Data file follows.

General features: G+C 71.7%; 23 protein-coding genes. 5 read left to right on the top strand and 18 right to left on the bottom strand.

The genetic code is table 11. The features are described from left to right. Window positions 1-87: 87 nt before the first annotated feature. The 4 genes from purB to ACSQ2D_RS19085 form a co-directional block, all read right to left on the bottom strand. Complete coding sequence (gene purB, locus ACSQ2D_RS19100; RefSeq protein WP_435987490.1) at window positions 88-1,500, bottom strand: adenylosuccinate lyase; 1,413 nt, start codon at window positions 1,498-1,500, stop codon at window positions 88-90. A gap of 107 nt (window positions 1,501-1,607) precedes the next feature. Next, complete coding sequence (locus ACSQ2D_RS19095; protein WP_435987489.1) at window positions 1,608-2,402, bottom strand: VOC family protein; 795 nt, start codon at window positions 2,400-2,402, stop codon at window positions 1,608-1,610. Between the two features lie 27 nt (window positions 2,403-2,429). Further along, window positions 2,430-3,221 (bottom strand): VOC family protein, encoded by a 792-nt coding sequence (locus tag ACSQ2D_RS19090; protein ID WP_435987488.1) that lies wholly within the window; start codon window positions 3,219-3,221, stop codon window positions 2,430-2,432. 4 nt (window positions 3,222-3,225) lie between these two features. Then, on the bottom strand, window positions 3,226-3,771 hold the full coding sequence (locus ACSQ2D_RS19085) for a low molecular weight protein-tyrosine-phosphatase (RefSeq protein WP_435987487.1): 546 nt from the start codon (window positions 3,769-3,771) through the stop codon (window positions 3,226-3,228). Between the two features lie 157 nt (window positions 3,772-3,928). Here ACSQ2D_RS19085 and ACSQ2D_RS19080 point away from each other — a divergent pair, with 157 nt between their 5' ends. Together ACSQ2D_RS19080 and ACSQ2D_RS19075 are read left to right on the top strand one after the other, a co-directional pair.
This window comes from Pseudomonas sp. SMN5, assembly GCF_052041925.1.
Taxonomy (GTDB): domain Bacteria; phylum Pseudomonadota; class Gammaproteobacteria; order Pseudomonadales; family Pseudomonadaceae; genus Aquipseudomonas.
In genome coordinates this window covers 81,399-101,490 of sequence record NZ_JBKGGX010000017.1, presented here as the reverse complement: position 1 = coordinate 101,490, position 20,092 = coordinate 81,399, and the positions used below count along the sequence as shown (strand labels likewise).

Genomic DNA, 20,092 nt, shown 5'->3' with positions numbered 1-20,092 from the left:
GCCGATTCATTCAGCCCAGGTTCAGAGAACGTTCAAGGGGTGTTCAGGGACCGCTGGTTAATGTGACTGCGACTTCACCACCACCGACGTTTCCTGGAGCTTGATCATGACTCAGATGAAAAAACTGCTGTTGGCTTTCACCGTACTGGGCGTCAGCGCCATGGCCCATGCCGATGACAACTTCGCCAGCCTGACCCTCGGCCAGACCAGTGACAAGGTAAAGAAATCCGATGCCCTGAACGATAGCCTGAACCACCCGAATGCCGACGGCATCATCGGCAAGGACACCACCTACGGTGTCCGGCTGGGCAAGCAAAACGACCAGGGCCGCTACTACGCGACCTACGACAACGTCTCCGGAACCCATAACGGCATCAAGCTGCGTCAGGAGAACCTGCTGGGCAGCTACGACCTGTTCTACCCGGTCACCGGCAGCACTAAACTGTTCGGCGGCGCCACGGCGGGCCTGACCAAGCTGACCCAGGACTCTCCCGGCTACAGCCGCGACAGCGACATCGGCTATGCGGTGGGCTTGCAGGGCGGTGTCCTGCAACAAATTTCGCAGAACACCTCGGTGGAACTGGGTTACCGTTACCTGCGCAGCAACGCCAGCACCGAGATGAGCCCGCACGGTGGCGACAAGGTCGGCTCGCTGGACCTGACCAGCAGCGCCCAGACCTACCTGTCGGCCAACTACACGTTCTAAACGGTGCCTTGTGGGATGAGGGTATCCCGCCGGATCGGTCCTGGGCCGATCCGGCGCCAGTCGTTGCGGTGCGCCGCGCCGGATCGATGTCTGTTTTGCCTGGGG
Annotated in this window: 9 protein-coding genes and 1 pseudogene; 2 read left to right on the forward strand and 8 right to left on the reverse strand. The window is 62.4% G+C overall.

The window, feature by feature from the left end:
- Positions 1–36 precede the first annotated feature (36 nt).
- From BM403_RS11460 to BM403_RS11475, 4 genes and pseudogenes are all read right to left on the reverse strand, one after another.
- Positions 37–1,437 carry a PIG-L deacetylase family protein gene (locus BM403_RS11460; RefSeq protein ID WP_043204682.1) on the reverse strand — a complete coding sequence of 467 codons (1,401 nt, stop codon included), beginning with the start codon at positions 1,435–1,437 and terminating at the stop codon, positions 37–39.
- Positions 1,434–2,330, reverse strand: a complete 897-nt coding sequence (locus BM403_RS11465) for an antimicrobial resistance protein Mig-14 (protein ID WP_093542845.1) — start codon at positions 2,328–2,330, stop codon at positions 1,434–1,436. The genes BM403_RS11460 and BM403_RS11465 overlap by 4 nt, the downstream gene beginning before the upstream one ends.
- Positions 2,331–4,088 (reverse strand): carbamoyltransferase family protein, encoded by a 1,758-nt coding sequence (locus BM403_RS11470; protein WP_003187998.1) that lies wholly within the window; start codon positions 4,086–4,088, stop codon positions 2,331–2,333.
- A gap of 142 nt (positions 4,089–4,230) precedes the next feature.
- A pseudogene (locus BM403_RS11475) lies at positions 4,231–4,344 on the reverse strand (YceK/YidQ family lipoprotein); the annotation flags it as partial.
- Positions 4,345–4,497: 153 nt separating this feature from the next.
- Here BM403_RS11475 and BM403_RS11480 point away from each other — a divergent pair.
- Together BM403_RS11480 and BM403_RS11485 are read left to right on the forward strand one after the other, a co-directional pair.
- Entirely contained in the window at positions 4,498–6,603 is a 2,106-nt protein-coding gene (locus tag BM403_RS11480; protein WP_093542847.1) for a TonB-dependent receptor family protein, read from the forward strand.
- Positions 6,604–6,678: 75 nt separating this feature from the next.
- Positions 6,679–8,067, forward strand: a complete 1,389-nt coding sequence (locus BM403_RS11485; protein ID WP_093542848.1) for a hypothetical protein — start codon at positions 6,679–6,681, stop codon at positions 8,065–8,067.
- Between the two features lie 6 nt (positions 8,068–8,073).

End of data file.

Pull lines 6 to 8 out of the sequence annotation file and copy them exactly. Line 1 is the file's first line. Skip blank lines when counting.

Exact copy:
Genomic DNA, 20,092 nt, shown 5'->3' with positions numbered 1-20,092 from the left:
GCCGATTCATTCAGCCCAGGTTCAGAGAACGTTCAAGGGGTGTTCAGGGACCGCTGGTTAATGTGACTGCGACTTCACCACCACCGACGTTTCCTGGAGCTTGATCATGACTCAGATGAAAAAACTGCTGTTGGCTTTCACCGTACTGGGCGTCAGCGCCATGGCCCATGCCGATGACAACTTCGCCAGCCTGACCCTCGGCCAGACCAGTGACAAGGTAAAGAAATCCGATGCCCTGAACGATAGCCTGAACCACCCGAATGCCGACGGCATCATCGGCAAGGACACCACCTACGGTGTCCGGCTGGGCAAGCAAAACGACCAGGGCCGCTACTACGCGACCTACGACAACGTCTCCGGAACCCATAACGGCATCAAGCTGCGTCAGGAGAACCTGCTGGGCAGCTACGACCTGTTCTACCCGGTCACCGGCAGCACTAAACTGTTCGGCGGCGCCACGGCGGGCCTGACCAAGCTGACCCAGGACTCTCCCGGCTACAGCCGCGACAGCGACATCGGCTATGCGGTGGGCTTGCAGGGCGGTGTCCTGCAACAAATTTCGCAGAACACCTCGGTGGAACTGGGTTACCGTTACCTGCGCAGCAACGCCAGCACCGAGATGAGCCCGCACGGTGGCGACAAGGTCGGCTCGCTGGACCTGACCAGCAGCGCCCAGACCTACCTGTCGGCCAACTACACGTTCTAAACGGTGCCTTGTGGGATGAGGGTATCCCGCCGGATCGGTCCTGGGCCGATCCGGCGCCAGTCGTTGCGGTGCGCCGCGCCGGATCGATGTCTGTTTTGCCTGGGG
Annotated in this window: 9 protein-coding genes and 1 pseudogene; 2 read left to right on the forward strand and 8 right to left on the reverse strand. The window is 62.4% G+C overall.